“It’s like that with ranching. It’s like that with Kansas. We’re all a family.”
Mar 09 2017
WASHINGTON – U.S. Senator Jerry Moran (R-Kan.) today spoke on the floor of the U.S. Senate about the fires burning across Kansas this week. He shared experiences of the Gardiner family, ranchers in Clark County, Kan., from a Wichita Eagle article authored by Michael Pearce about the impact the fires have had on the family and their livestock.
“Although it’s not a big national news story, Kansas is ablaze,” said Sen. Moran. “There is no doubt the impact of the fires and tornadoes that swept across the plains earlier this week has been devastating. But I am not surprised that Kansans are working together as friends and neighbors to overcome the challenges we face. I’m thankful for the willingness of so many living nearby – and across the country – who have volunteered to help us rebuild fences, bring in much-needed hay, and offer any assistance we need. And I’m thankful to represent Kansans who care for one another and treat each other as family.”
A transcript of Sen. Moran’s remarks can be found below:
(0:01) “Mr. President, there’s a lot to be proud about, from my view, of being a Kansan. We have lots of challenges in our state. We’re undergoing serious ones at the moment. For those of you who’ve noticed on the news, although it’s not particularly a story here in the nation’s capital, but Kansas is ablaze. Fires are devastating acres and acres… nearly 700,000 acres in our state of grassland have been burned. Fires have started. We’ve had winds for the last three days 50 to 60 miles an hour and we’ve had dozens of communities and counties that have been evacuated. Lots of places that have been hard hit. My home county of Rooks has experienced those fires. Hutchinson, a community of 50,000 people, had to evacuate 10,000 people in what we could consider in our state a pretty big place. They’ve been rampant and real and had significant consequences to many, many lives in our state.
(1:26) “On my way over here, I was reading a couple of articles that appeared in Kansas press that… I wanted to bring to my colleagues’ attention. There’s nothing here that necessarily asks for any kind of government help, but it does highlight the kind of people I represent.
(2:23) “There’s lots of great ranch families in our state. One of those is the Gardiners… Their story is told a bit in the Wichita Eagle, in today’s edition. They are known as some of the best ranchers in the country. For more than 50 years they provided the best Angus cattle. They have customers across the country, but it’s a family ranch. This is multi-generational and three brothers now ranch together.
(3:03) “One of the reasons I appreciate the opportunity to advocate on behalf of farmers and ranchers, it’s one of the last few places in which sons and daughters work side by side with moms and dads, in which grandparents are involved in the operation. Our grandkids grow up knowing their grandparents. There’s a way of life here that’s important to the country. Our values, our integrity, our character is often transmitted from one generation to a next… because we’re still able to keep the family together working generation to generation.
(4:14) “Like others, the Gardiners have endured plenty of bumps… over five generations of ranching. The drought and dust of the 1930s was tough, he said, and even drier times in the 1950s… Five years ago we had another drought in our state that was so devastating. He said his family lost 2,000 acres when they couldn't make a payment to the bank. Blizzards in 1992 killed a lot of cattle.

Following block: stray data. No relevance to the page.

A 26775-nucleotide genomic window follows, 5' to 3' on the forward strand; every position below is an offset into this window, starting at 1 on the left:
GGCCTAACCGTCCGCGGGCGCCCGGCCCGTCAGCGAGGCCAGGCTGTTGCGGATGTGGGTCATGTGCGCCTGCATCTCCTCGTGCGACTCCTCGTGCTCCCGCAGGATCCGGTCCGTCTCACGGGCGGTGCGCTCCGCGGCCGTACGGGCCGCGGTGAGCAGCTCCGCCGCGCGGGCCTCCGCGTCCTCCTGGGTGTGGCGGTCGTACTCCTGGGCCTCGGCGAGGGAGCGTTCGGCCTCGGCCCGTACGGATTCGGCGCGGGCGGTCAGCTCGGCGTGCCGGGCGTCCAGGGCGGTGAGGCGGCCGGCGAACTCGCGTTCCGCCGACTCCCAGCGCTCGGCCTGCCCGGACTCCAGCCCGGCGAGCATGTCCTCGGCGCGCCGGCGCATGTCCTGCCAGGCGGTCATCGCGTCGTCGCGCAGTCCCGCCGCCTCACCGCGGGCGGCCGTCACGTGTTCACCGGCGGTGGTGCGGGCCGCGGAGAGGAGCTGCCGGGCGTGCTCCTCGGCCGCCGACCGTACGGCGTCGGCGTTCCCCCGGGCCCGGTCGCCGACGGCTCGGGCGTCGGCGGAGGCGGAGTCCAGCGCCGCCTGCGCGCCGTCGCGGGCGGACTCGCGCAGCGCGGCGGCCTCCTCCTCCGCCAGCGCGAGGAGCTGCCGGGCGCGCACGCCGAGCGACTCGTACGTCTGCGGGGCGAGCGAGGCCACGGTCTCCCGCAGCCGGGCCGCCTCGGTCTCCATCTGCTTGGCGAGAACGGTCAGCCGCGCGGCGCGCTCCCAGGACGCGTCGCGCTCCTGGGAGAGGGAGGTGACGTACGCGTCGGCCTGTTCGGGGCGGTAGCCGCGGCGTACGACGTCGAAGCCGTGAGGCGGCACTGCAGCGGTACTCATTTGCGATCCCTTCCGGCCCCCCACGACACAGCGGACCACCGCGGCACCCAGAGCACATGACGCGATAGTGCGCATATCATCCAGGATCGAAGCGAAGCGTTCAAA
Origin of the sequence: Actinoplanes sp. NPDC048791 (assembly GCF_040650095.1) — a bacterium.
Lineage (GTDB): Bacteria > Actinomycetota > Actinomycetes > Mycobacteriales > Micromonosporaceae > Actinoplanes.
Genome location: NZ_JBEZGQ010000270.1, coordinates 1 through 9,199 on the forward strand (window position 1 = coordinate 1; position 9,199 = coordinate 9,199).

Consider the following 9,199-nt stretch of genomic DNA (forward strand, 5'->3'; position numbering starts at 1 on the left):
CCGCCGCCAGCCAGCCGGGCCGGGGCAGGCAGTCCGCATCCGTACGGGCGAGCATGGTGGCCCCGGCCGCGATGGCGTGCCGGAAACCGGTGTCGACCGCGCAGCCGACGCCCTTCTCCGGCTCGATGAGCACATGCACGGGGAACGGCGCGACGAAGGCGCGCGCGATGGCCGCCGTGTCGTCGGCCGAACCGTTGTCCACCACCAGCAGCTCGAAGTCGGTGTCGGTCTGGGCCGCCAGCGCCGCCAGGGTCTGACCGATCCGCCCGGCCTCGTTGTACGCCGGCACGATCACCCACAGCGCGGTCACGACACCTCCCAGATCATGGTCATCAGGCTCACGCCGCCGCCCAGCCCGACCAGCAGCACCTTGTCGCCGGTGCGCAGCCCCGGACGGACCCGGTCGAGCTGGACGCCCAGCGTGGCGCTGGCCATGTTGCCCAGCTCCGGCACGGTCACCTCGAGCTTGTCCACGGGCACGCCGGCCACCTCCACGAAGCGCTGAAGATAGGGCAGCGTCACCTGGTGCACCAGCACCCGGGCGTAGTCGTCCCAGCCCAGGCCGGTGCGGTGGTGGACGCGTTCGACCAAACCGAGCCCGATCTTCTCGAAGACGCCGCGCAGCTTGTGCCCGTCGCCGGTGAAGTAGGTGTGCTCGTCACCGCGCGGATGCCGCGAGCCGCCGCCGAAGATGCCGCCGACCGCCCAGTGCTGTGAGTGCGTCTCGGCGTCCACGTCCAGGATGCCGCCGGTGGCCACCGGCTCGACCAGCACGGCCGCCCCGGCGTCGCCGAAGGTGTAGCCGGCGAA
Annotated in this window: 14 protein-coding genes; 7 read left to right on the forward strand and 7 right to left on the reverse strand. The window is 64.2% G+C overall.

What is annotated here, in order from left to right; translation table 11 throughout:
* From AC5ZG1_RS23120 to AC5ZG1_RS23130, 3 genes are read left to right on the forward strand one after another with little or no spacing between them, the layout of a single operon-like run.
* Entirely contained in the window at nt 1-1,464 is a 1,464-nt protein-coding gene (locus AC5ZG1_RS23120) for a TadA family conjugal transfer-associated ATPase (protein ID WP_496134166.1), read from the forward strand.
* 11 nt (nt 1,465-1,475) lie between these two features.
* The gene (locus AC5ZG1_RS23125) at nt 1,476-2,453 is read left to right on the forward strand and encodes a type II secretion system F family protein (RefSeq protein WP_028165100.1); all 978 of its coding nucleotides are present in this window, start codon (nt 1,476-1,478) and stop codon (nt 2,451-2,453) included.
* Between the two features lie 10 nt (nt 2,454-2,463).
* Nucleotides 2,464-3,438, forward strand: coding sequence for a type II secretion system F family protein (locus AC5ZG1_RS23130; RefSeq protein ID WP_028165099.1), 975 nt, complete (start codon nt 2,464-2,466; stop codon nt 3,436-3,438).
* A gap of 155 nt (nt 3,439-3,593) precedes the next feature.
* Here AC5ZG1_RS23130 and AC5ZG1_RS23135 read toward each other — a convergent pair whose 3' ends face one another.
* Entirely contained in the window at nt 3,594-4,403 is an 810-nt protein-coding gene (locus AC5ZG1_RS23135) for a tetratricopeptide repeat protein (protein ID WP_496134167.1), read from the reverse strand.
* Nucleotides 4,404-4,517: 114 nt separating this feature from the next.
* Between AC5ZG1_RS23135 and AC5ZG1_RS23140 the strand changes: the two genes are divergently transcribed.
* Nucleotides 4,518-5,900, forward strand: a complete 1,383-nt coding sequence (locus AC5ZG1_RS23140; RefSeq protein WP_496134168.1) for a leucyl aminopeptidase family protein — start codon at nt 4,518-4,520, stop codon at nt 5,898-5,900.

(4:45) “My point is that nothing is easy about this life, but there’s something so special about it… people are responding to help and I want to thank Kansans and others from across the country who are responding to the disasters occurring across our state throughout this week and into the future.
(6:07) “The reporter says that while he was talking to Mr. Gardiner for this interview, Gardiner answered his cell phone as his pickup slowly rolled down the landscape that now looks so barren… many of the calls were from clients who just called to send their best, to be brought up to date, to ask the Gardiners how could they help, how were the Gardiners holding up. Mr. Gardiner says it’s really something special when you hear a pause on the other end of the line and you know it’s a pause because the person who’s called is crying because they care that much. It’s like that with ranching, Mr. Gardiner says, we’re all a family. It’s a great thing about our state. It’s like that with Kansas. We're all a family.
(8:19) “Today I come to the Senate floor to express my gratitude for the opportunity to represent Kansans like the Gardiners – farmers and ranchers across our state, but city folks as well – who know the importance of family. Who know that living or dying is an important aspect of life, but… how they live is more important… And to thank those people not just from Kansas but across the country who’ve rallied to the cause to make sure there is a future for these families and for the farming and ranching operations. It’s a great country in which we care so much for each other and it is exemplified in this time of disaster that occurs across my state. I am grateful to see the example and I would encourage my colleagues in Kansas that we behave the way that Kansas farmers and ranchers do, live life for the things that are really meaningful and make sure we take care of each other.”